I should have known that fiercely independent singer songwriter John Howard would produce an album containing just one 37-minute-long song. Silly me for doubting that could be the case.
At first, I thought it was a mistake and my new computer’s ability to decipher audio files was on the blink.
Dismissing the first review copy sent to me as an error its taken me a while to get round to reviewing this latest album from Howard, who kindly sent it again.
On the song From the Far Side of A Near Miss Howard’s same vocals are there, obviously. There’s the same production style, from his home studio in Spain, and same sense of melody and drama.
But as ever with each new release by Howard, who made his name in the 1970s and for the last two decades has been blazing a trail of independence with his releases, there are marked differences.
On this year’s Look: The Unknown Story of Danielle Du Bois, he took us on a rollercoaster journey through the incredible life of the late April Ashley, one of the first people in the UK to have sex reassignment surgery.
He’s evoked the Beach Boys with his soundscapes on 2012’s You Shall Go to the Ball.
And on 2015’s John Howard and the Night Mail he teamed up with the likes of Robert Rotifer, former Death in Vegas man Ian Button and Paul Weller’s bassist Andy Lewis for one of the year’s alternative pop gems.
On From the Far Side of a Near Miss (released by KoolKat Musik) he admits to challenging himself, with what may be his closest return to the 1970s yet, inspired by Roy Harper and the Incredible String Band.
It starts and ends with the piano keeping the pace well as if we are walking with Howard through an unspecified town, as he chats about the far sides of near misses in life and how “here we are with the past behind us”. It’s quite the chat.
As the instrumentation and vocal layers build up the piano’s fast walking pace continues. While there may be near misses, the ever reliable piano is always there, a little like it is for Howard perhaps.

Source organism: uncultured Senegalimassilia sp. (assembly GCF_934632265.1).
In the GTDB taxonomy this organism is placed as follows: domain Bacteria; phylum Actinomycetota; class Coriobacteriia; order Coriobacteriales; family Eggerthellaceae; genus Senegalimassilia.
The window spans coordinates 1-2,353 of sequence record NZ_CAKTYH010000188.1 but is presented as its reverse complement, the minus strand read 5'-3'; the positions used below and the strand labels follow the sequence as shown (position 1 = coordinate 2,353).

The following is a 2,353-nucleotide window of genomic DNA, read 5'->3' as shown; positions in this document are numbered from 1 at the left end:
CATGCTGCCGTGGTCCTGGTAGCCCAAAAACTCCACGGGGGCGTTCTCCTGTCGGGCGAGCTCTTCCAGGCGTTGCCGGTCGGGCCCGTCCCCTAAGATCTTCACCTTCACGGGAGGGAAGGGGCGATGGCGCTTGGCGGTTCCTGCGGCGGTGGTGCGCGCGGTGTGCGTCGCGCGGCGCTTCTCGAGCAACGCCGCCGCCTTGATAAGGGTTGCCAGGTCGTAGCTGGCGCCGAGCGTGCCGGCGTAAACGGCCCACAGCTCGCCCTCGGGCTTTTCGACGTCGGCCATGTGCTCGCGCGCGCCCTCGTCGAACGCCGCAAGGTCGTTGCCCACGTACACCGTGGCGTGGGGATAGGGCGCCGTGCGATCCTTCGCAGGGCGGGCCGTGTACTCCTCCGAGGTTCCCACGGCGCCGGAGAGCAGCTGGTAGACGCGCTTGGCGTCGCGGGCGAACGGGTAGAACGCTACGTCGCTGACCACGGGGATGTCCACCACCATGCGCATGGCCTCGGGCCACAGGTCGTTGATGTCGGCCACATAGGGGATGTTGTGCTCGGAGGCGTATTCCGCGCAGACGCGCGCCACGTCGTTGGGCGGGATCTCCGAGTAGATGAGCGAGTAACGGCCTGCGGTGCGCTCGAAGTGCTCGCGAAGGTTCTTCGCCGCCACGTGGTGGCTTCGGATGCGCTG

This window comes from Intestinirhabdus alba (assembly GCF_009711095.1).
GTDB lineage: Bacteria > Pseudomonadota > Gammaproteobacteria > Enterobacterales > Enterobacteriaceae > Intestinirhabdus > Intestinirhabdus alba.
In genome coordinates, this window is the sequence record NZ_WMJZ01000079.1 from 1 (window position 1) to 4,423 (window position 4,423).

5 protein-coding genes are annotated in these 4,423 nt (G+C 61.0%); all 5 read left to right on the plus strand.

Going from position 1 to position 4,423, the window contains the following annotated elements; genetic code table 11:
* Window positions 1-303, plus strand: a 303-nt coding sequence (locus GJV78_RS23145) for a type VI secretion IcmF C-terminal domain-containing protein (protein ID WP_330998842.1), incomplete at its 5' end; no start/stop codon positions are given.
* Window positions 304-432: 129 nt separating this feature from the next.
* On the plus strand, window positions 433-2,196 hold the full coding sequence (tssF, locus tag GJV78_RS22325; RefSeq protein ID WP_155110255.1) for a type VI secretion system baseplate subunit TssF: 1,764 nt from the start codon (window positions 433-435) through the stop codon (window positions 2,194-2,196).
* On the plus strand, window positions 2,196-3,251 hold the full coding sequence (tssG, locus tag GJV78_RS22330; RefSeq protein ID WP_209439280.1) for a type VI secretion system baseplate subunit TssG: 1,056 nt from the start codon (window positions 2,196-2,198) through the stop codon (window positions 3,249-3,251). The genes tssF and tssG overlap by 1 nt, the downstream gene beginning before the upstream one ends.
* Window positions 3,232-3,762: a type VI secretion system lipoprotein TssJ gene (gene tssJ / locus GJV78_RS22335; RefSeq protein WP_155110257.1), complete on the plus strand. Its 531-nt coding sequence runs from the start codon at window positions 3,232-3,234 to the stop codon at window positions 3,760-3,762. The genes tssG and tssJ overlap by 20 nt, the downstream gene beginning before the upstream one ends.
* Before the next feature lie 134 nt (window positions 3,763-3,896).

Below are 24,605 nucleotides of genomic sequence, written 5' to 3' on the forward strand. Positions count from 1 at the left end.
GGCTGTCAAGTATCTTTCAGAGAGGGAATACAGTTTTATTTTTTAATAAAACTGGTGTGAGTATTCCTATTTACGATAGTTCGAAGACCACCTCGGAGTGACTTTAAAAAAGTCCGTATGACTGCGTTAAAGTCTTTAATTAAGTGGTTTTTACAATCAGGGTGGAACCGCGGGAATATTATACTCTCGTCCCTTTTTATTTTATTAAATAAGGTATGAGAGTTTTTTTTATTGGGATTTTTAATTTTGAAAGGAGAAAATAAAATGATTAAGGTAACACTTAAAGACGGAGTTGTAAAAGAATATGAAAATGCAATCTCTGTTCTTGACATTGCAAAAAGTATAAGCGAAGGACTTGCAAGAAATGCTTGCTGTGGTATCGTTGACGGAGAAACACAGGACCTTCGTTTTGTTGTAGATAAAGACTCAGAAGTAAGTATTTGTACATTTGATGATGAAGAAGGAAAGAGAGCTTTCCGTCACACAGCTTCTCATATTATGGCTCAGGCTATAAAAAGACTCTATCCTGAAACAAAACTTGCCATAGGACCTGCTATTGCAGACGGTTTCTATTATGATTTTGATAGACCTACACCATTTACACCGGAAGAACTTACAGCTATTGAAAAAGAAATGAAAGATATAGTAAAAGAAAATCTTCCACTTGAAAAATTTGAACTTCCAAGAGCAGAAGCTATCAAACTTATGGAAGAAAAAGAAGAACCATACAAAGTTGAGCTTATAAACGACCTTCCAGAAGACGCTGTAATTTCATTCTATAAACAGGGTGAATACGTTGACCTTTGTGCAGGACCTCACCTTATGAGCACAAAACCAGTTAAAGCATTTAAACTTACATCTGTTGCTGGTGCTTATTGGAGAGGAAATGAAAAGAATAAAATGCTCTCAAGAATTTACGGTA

It’s a lovely chorus by the way that keeps coming back.
Ten minutes in and I still don’t want it to end. The strolling piano still here, the chorus calling out through doorways we pass and continue our musical chat with Howard.
It’s around this stage that I’m now utterly involved in the song and its recurring chorus and piano. It mustn’t end. Have I been hypnotised?
We’re seeing tramps in the street, glancing at a woman in a café, a priest, a kid reading Tolstoy.
Who else will we meet? Memories of his musical heroes from Dylan to Bowie, that’s who. And, of course, that wonderful chorus.
Special mention must go to the low-key defiance at the world with the line “waltz our fears away”.
The final few minutes offer a more wistful ambience as we, the listeners, with Howard reach our destination, wherever that may be, as we look ahead to the next day.
I think I just need to reiterate how controversial it is for an artist, who first started recording around five decades ago, to release an album that features just one song, which manages to be utterly captivating throughout.
by Joe Lepper